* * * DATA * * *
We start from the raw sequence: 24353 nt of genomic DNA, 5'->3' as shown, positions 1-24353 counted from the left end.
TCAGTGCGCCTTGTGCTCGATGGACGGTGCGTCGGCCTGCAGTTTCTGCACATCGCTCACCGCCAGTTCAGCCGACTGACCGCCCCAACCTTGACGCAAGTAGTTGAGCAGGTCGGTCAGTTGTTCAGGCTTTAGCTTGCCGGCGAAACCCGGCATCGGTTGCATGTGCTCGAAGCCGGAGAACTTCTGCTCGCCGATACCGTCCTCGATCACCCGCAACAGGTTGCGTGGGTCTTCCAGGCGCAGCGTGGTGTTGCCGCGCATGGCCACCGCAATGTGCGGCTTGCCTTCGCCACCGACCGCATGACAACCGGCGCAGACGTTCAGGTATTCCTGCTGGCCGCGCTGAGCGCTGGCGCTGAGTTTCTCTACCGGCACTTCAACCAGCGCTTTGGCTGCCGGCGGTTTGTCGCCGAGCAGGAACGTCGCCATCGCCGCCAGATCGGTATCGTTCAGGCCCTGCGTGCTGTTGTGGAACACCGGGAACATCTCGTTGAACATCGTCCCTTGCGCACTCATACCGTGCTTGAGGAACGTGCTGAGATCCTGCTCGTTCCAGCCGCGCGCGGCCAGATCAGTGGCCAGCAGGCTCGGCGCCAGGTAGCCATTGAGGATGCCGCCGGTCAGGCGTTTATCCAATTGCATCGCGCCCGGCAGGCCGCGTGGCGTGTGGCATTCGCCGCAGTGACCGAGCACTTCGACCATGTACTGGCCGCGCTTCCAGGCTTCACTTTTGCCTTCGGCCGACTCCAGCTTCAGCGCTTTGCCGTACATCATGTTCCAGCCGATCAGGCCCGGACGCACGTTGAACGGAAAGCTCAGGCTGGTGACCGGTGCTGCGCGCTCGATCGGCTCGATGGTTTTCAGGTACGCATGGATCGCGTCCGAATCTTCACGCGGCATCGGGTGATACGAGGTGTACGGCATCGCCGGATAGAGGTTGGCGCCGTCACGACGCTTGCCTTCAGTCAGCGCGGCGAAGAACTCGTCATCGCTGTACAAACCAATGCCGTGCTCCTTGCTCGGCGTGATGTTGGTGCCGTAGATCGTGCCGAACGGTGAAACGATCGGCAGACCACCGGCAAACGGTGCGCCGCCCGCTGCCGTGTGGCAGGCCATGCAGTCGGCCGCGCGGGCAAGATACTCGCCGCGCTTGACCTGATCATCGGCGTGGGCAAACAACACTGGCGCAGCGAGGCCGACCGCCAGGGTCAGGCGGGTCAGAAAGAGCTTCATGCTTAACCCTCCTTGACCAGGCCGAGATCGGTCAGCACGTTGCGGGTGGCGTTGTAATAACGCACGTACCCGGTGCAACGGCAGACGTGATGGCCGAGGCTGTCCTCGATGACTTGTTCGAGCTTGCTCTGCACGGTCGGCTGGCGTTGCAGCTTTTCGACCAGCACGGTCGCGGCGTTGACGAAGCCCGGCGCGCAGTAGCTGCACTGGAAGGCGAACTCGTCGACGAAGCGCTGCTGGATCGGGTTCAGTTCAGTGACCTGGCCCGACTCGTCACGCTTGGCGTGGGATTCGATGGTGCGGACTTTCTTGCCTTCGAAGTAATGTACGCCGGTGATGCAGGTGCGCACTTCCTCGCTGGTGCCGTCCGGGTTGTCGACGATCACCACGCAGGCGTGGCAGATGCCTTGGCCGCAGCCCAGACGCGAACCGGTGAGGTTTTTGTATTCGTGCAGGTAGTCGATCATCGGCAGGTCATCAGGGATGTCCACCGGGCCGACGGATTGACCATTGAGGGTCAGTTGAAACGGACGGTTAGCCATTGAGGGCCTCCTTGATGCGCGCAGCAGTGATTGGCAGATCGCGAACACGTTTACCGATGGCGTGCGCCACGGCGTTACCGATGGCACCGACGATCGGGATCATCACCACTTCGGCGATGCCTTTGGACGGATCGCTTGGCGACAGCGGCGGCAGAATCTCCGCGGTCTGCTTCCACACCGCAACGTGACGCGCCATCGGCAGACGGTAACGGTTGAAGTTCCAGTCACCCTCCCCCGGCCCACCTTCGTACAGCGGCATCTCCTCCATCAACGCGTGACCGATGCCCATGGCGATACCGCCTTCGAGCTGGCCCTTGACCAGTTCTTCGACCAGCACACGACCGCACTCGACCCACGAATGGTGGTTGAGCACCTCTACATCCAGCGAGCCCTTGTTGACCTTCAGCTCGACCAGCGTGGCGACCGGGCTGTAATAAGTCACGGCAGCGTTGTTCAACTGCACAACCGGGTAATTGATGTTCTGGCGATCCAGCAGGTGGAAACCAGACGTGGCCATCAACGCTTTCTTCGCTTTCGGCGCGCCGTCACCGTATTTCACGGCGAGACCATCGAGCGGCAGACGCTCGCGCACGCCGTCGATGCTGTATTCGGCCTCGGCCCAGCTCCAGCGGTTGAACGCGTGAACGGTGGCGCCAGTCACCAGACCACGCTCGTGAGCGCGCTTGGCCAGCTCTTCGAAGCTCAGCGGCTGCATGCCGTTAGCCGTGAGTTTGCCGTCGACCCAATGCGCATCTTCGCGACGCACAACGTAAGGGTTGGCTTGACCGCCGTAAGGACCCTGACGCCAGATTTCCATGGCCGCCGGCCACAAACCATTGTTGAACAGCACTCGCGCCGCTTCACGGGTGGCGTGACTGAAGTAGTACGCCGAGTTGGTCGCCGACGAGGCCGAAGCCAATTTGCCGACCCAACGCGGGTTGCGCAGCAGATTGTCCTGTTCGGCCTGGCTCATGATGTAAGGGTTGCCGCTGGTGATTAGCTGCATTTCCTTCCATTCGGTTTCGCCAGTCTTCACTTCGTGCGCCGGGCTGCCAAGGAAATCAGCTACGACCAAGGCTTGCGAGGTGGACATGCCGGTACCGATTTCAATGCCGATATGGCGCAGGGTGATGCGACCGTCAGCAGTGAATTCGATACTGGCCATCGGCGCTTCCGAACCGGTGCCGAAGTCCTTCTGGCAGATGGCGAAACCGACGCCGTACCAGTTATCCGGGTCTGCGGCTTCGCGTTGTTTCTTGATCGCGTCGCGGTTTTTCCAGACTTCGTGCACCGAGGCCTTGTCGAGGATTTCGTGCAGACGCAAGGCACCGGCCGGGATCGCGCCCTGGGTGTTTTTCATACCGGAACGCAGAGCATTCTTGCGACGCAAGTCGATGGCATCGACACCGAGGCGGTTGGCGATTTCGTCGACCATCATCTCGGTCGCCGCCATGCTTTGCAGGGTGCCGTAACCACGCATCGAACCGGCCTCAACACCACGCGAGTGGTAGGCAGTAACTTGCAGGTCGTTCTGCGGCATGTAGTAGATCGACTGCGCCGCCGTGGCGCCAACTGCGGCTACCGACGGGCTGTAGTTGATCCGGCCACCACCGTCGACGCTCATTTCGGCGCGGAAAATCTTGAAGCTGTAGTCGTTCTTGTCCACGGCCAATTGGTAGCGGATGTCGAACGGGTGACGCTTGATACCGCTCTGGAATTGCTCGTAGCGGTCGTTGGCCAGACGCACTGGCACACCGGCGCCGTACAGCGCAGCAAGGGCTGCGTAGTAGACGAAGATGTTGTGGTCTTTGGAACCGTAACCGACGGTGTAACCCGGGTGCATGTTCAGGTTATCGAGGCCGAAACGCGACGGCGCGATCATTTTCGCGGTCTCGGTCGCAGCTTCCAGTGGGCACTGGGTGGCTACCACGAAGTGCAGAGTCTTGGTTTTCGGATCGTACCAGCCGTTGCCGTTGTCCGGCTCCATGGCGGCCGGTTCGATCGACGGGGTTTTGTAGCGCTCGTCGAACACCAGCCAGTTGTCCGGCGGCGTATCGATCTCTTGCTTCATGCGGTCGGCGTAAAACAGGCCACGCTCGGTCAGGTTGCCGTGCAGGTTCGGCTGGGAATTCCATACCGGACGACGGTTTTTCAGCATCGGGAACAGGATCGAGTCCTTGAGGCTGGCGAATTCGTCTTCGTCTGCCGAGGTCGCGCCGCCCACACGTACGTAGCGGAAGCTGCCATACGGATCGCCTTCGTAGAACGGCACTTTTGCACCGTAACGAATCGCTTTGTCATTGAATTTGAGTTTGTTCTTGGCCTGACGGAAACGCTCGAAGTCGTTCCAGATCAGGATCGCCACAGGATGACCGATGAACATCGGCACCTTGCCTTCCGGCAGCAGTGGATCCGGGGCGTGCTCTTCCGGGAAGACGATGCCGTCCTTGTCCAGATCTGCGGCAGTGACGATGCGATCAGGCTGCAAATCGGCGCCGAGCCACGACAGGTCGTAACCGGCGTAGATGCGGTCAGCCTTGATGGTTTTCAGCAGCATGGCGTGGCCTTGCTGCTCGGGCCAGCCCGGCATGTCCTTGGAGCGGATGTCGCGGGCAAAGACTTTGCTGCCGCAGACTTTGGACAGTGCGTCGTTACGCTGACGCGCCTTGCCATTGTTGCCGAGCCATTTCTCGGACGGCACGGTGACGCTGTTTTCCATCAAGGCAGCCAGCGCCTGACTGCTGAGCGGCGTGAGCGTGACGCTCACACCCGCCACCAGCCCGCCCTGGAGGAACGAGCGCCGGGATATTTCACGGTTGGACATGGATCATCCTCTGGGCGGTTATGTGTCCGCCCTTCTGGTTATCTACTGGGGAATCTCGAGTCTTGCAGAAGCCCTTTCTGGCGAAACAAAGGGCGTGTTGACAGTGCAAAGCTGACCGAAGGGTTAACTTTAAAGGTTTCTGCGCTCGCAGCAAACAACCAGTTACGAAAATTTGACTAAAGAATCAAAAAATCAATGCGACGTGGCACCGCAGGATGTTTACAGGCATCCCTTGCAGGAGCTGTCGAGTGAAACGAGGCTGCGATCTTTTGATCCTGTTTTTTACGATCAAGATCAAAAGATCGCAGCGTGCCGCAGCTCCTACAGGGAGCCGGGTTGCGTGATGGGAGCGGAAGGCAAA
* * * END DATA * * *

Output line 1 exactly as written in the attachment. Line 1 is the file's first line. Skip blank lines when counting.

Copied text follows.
We start from the raw sequence: 24353 nt of genomic DNA, 5'->3' as shown, positions 1-24353 counted from the left end.